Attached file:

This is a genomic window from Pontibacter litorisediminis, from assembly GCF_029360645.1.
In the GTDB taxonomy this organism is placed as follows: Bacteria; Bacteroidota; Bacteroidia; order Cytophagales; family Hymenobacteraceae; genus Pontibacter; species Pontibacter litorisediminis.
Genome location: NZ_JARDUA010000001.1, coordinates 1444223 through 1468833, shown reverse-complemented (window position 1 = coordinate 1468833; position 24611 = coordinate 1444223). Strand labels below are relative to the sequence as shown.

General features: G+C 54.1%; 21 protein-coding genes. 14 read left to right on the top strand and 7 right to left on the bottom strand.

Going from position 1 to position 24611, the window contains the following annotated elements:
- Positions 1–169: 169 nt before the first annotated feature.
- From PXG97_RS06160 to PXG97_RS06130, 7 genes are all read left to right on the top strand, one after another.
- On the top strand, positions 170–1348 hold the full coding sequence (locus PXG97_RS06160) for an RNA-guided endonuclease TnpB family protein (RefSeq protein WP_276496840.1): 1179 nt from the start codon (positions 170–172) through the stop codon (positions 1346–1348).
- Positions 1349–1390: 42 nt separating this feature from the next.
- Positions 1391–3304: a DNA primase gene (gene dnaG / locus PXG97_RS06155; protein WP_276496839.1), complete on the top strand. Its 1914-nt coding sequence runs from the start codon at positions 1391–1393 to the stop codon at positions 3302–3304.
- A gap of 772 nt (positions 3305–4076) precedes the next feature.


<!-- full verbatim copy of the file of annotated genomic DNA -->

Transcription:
This is a genomic window from Pontibacter litorisediminis, from assembly GCF_029360645.1.
In the GTDB taxonomy this organism is placed as follows: Bacteria; Bacteroidota; Bacteroidia; order Cytophagales; family Hymenobacteraceae; genus Pontibacter; species Pontibacter litorisediminis.
Genome location: NZ_JARDUA010000001.1, coordinates 1444223 through 1468833, shown reverse-complemented (window position 1 = coordinate 1468833; position 24611 = coordinate 1444223). Strand labels below are relative to the sequence as shown.

General features: G+C 54.1%; 21 protein-coding genes. 14 read left to right on the top strand and 7 right to left on the bottom strand.

Going from position 1 to position 24611, the window contains the following annotated elements:
- Positions 1–169: 169 nt before the first annotated feature.
- From PXG97_RS06160 to PXG97_RS06130, 7 genes are all read left to right on the top strand, one after another.
- On the top strand, positions 170–1348 hold the full coding sequence (locus PXG97_RS06160) for an RNA-guided endonuclease TnpB family protein (RefSeq protein WP_276496840.1): 1179 nt from the start codon (positions 170–172) through the stop codon (positions 1346–1348).
- Positions 1349–1390: 42 nt separating this feature from the next.
- Positions 1391–3304: a DNA primase gene (gene dnaG / locus PXG97_RS06155; protein WP_276496839.1), complete on the top strand. Its 1914-nt coding sequence runs from the start codon at positions 1391–1393 to the stop codon at positions 3302–3304.
- A gap of 772 nt (positions 3305–4076) precedes the next feature.